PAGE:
4. I’ve always dreamt about someday having my own little farm, with some crops, bees, chickens, ducks, and goats (not for meat). I’d feel so at home on a kibbutz or moshav if I ever make aliyah.

5. This month makes it 19 years since I began typing in Palatino, the font I’ve religiously used ever since. I will use the similar-looking Bookman as a backup if Palatino isn’t available, and I use Edwardian Script for fancy stuff like title pages and something like a wedding invitation in a book. I’m so used to Palatino that I cringe when I convert a document out of MacWriteII or ClarisWorks and it’s set in that butt-ugly, tiny, generic Times New Roman. I can’t put it back into Palatino soon enough!

6. I didn’t feel a thing when I had my left nostril pierced in June 2003, not even a prick when the needle went in. And I was able to have it left in during all of my surgeries.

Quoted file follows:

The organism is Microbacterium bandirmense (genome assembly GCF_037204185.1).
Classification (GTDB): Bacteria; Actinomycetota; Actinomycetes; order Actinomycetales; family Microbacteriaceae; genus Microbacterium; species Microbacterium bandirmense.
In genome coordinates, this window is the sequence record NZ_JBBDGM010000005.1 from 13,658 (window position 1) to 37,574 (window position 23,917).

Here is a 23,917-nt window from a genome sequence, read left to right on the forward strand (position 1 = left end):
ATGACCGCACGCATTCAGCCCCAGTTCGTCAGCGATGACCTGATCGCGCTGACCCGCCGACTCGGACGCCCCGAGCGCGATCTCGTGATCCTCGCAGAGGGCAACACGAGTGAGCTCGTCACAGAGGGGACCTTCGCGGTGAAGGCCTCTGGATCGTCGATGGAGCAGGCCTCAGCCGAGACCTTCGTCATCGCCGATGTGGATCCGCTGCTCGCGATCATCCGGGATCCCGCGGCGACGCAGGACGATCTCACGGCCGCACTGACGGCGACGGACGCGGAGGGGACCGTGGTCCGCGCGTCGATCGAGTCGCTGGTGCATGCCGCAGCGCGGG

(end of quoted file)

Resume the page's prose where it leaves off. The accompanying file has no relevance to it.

7. I’ve had countless dreams over the years about being pregnant and having a boy first, and the boy is always named Samuel, the name I’ve had my heart set on for my future firstborn son since I was at least 12 years old. I no longer want 8 kids, but if I have at least one child, my Samuel, I’ll feel satisfied. Those dreams always feel like such a good omen, that even though I’ve been childfree way longer than I ever thought I’d be, even though I’m now past my fertility peak, there’s a little boy named Samuel William waiting to be my child.

I’m going to give the award to fellow GUTGAA participants:

1. Jessica Becker books

2. Rebecca Enzor

3. Briana Woods-Conklin

4. Alexia Chamberlynn

5. Stephanie Scott

6. Kimberly Gabriel

7. J.A. Bennett

8. Lauren M. Barrett

9. Tara Tyler

10. Suzi @ Literary Engineer

11. Heather Harris-Brady

12. Clare Dugmore

And I’ll also give the award to some people I’ve discovered during other blogfests:

13. Katy Upperman

14. Elodie

15. Rachel McClellan